Two European researchers have discovered a way to turn waste from paper-making into a rechargeable battery cathode. The research could lead to cheaper, sustainable batteries made from a renewable source.
The news gets a bit technical and scientific, so stay with me: Grzegorz Milczarek from Poznan University of Technology in Poland and Olle Inganäs from Linköping University in Sweden were able to turn waste from the paper industry into a battery cathode, the part of the battery where current flows out.
The waste in this case is lignin, a compound stripped from wood in the paper making process. During the paper-making process, wood is chopped up and cooked to break it down. Once the wood is done cooking, a substance called brown liquor is left behind, which is full of lignin. Milczarek and Inganäs combined lignin from brown liquor with a polymer (a large molecule chain) called polypyrrole to form a battery cathode.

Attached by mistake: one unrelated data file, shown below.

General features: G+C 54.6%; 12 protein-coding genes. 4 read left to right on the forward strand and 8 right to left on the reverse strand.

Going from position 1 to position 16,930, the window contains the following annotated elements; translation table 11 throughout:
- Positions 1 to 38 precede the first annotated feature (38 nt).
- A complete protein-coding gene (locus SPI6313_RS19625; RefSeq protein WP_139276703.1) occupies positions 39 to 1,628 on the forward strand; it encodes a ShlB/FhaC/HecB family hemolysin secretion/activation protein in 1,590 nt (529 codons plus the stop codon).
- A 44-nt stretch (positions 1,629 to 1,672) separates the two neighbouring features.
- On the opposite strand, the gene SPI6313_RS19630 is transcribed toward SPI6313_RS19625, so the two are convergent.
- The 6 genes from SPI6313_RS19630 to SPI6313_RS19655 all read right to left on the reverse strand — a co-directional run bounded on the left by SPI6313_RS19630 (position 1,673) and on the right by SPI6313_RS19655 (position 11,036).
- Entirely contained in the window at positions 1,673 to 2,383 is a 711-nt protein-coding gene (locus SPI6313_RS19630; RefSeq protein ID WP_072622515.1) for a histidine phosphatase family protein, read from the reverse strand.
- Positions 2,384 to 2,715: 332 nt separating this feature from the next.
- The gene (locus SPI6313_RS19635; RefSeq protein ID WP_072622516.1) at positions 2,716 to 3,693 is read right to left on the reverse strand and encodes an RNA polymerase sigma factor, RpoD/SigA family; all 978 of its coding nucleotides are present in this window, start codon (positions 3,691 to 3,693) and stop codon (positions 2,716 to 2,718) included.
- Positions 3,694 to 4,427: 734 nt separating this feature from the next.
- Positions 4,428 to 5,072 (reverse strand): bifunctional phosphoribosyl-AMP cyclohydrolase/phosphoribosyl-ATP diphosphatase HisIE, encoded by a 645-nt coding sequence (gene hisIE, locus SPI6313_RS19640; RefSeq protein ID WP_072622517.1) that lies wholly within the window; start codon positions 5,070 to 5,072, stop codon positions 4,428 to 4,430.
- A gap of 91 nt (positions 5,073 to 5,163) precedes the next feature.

Battery cathode are usually made of precious metals such as lithium, nickel, manganese, and cobalt, which aren’t renewable. Lignin, on the other hand, is the second-most-common polymer produced by living organisms in nature, and according to the researchers, it is much more renewable and is readily available from the paper industry.
“The advantage of using a renewable material for charge storage is the enormous amount of this material that is already being produced on Earth by growing plants, which contain about 20 to 30 percent lignin,” Inganäs said in a statment. “Lithium-ion batteries, on the other hand, require metal oxides; and some of those materials, such as cobalt, are rather rare.”
Don’t expect this to make a huge difference in batteries just quite yet, as the batteries they created are limited and slowly lose a charge when not in use. Still, this new research opens up development of this technology and the possibility that batteries with cathodes made from paper waste will be available to all of us in the future.
Milczarek and Inganäs’ full research, full of all the ultra-scientific details, appears in the March 23 issue of the journal Science.
Paper waste image via Flickr user Walter Parenteau